In his 2006 America review of A Year of Magical Thinking, Bill Gunlocke notes Didion’s courage and fortitude in making her own grief the object of her investigation; she was a new widow but nevertheless still the inquisitive reporter. “As she has always done, she burrows into the piles of details to learn about what happened. She works to learn the language of emergency rooms and autopsies. She asks the apartment building’s elevator operator what he remembers. She retraces that night and the death that occurred. She talks to herself and puts quotation marks around her words,” he writes. “She lets the readers in, so that they grasp her solitude and loss in ways they had never thought about such solitude and loss before, and in ways Didion hadn’t either.”

Her recollections of the life she and Dunne shared—“the California homes, the meals with literary friends and movie people, the dinners with just the two of them together, the swimming pools, the travels, the clothes”—are all “recollections that evoke a mood, an atmosphere,” Gunlocke writes. “She gives the reader what the reader appreciates most. That is what makes even Joan Didion’s sad tale somehow stimulating to read. Wherever she finds herself, be it in sunlight or loneliness, her experience is palpable to the reader, who is transported to where she is—and wants to be there with her.”

In a 2012 review for America of Blue Nights, Bill Williams notes that Didion’s constant rumination on what it means to age (and to die) gave her prose a heavy weight in her autobiographical works, including her reflections on the life and death of her adopted daughter, Quintana Roo. (In case you’re wondering, her name comes from the Mexican state.) Quintana Roo had a difficult adult life, as she was diagnosed variously with manic depression, obsessive-compulsive disorder and borderline personality disorder. She died of pancreatitis at 39 after what Didion called a “cascade of medical crises.”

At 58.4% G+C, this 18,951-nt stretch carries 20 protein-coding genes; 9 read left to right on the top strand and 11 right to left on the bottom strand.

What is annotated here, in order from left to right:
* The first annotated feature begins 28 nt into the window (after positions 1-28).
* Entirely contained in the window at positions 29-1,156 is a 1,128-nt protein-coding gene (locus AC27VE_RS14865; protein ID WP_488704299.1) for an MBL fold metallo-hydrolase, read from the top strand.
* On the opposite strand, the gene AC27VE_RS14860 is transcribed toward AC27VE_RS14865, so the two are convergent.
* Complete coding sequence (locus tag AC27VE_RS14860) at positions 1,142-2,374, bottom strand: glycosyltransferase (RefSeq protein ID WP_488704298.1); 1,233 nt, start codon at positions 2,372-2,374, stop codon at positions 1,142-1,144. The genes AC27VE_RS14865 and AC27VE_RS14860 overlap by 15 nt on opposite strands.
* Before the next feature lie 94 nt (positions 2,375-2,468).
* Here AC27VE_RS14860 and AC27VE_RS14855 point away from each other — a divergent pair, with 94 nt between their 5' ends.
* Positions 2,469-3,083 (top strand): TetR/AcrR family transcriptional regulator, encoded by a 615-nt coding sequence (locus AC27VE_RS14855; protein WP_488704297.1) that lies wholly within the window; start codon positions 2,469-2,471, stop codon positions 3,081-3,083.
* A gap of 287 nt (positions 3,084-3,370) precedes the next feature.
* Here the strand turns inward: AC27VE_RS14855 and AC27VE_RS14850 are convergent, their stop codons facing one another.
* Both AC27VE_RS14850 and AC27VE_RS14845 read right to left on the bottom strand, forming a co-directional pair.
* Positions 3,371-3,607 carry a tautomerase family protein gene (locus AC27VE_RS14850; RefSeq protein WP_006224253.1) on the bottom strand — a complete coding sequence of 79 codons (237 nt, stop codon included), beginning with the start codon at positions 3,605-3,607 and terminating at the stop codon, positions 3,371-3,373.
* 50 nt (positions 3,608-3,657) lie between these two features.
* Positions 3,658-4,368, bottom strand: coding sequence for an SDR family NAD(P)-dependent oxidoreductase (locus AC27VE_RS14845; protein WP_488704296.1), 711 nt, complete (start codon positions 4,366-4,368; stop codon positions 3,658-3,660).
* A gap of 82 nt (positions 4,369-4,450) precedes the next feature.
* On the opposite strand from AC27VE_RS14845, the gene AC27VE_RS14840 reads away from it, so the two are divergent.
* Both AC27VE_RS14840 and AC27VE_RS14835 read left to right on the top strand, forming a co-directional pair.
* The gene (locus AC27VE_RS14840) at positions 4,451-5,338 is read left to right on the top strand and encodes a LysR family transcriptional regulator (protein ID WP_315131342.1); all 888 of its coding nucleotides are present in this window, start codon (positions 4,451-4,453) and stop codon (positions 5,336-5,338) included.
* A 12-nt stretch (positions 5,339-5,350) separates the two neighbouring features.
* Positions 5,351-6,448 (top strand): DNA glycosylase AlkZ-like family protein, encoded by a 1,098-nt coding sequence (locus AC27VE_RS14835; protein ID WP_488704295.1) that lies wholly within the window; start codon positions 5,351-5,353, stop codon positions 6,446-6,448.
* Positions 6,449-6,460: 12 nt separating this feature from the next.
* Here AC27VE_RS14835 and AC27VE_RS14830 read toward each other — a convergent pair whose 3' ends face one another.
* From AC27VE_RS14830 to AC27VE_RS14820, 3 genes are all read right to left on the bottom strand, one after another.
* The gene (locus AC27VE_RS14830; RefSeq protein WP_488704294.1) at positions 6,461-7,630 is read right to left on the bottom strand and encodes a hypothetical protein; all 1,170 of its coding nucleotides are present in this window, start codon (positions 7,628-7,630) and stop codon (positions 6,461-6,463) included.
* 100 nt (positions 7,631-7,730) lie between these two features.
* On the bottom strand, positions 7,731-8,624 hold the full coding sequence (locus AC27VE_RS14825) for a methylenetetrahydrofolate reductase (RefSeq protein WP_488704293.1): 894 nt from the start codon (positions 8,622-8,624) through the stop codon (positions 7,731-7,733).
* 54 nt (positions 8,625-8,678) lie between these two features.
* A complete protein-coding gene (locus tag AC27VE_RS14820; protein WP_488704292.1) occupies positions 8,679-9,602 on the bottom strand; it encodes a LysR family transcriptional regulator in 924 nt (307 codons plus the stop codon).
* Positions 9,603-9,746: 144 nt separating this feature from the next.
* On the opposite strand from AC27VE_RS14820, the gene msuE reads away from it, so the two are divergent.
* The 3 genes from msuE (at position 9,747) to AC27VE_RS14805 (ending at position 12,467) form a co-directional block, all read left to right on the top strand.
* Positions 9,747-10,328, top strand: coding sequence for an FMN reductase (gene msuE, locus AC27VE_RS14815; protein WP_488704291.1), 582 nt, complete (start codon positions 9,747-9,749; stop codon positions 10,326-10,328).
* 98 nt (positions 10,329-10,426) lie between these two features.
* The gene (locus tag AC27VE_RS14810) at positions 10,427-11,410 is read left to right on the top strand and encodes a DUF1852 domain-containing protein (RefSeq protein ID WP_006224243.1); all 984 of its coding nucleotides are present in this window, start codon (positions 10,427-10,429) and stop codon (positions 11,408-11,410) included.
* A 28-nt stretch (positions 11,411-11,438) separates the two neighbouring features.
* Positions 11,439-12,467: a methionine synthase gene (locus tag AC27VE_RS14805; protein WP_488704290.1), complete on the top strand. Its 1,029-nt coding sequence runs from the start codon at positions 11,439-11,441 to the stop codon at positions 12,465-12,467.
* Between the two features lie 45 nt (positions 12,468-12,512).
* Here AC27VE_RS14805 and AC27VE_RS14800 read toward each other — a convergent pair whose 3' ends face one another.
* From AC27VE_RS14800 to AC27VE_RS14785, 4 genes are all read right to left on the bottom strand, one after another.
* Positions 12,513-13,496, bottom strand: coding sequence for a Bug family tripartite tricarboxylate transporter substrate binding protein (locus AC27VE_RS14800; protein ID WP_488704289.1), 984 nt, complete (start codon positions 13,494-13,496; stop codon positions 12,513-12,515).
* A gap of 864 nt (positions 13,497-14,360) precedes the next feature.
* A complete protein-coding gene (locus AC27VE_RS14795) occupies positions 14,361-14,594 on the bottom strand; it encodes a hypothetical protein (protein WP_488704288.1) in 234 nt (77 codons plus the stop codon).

“Didion ponders Quintana’s life and death in spare prose that is at once insightful, depressing and random. The book is as much a meditation on the author’s own fear of aging and illness as it is a lament about the loss of an only child,” Williams writes. “Although reviewers have praised Didion for her honesty and directness in Blue Nights, the pervasive tone of fear, anxiety and guilt soon leads to melancholy. The author, who recently turned 77, seems to live in constant fear of aging and decline in health. The pages brim with her maladies and frailties.”

In Blue Nights, Didion herself concedes she has spent much of her life in denial of aging. “Only yesterday,” she writes, “I could still do arithmetic, remember telephone numbers, rent a car at the airport and drive it out of the lot without freezing, stopping at the key moment, feet already on the pedals but immobilized by the question of which is the accelerator and which the brake.” But at 77, having lost her husband and daughter, she finds herself losing even the creative powers that made her so successful as a writer. And yet she chronicles this loss, too, confessing that her “cognitive confidence seems to have vanished altogether.”

Perhaps most remarkable about Didion is that these autobiographical works were hardly what she was known for best; rather, her essay collections, her reporting on places like El Salvador and Miami, her screenplays and her many forays into fiction were what earned her fame. She could make anything intriguing on the page, including herself.

Joan Didion could make anything intriguing on the page, including herself.


If you noticed these past few weeks that we have taken a bit of a deeper dive than usual into one author or theme, you’re a close reader of America’s literary criticism. In this space every week, we will feature reviews of and literary commentary on one particular writer or group of writers (both new and old; our archives span more than a century), as well as poetry and other offerings from America Media. We hope this will give us a chance to provide you more in-depth coverage of our literary offerings. It also allows us to alert digital subscribers to some of our online content that doesn’t make it into our newsletters.

Other Catholic Book Club columns:

Happy reading!

James T. Keane